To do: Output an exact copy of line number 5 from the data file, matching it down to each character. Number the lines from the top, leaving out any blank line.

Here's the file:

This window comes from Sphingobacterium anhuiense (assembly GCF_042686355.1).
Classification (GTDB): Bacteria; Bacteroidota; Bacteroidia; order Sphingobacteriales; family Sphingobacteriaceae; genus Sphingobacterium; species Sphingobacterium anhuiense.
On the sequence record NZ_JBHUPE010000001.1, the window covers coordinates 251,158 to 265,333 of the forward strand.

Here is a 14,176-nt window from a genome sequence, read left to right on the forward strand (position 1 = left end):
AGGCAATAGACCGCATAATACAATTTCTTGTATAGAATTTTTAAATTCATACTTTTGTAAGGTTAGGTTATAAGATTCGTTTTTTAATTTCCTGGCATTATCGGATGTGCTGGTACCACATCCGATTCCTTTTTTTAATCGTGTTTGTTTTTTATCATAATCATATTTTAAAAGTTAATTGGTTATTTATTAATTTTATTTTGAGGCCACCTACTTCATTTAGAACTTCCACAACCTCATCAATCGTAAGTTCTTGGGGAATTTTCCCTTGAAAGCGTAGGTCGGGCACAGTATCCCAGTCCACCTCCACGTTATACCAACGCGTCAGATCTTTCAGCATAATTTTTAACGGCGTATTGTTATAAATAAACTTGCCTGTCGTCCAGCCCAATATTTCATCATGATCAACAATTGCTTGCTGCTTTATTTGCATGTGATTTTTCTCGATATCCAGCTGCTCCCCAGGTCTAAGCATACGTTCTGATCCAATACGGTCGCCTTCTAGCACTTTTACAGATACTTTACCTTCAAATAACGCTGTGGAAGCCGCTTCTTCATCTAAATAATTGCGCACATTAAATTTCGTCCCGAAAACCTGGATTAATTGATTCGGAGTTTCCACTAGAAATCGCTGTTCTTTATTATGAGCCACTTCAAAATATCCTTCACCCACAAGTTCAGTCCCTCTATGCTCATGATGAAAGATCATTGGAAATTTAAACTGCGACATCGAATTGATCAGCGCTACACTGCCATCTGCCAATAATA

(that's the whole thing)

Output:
AGGCAATAGACCGCATAATACAATTTCTTGTATAGAATTTTTAAATTCATACTTTTGTAAGGTTAGGTTATAAGATTCGTTTTTTAATTTCCTGGCATTATCGGATGTGCTGGTACCACATCCGATTCCTTTTTTTAATCGTGTTTGTTTTTTATCATAATCATATTTTAAAAGTTAATTGGTTATTTATTAATTTTATTTTGAGGCCACCTACTTCATTTAGAACTTCCACAACCTCATCAATCGTAAGTTCTTGGGGAATTTTCCCTTGAAAGCGTAGGTCGGGCACAGTATCCCAGTCCACCTCCACGTTATACCAACGCGTCAGATCTTTCAGCATAATTTTTAACGGCGTATTGTTATAAATAAACTTGCCTGTCGTCCAGCCCAATATTTCATCATGATCAACAATTGCTTGCTGCTTTATTTGCATGTGATTTTTCTCGATATCCAGCTGCTCCCCAGGTCTAAGCATACGTTCTGATCCAATACGGTCGCCTTCTAGCACTTTTACAGATACTTTACCTTCAAATAACGCTGTGGAAGCCGCTTCTTCATCTAAATAATTGCGCACATTAAATTTCGTCCCGAAAACCTGGATTAATTGATTCGGAGTTTCCACTAGAAATCGCTGTTCTTTATTATGAGCCACTTCAAAATATCCTTCACCCACAAGTTCAGTCCCTCTATGCTCATGATGAAAGATCATTGGAAATTTAAACTGCGACATCGAATTGATCAGCGCTACACTGCCATCTGCCAATAATA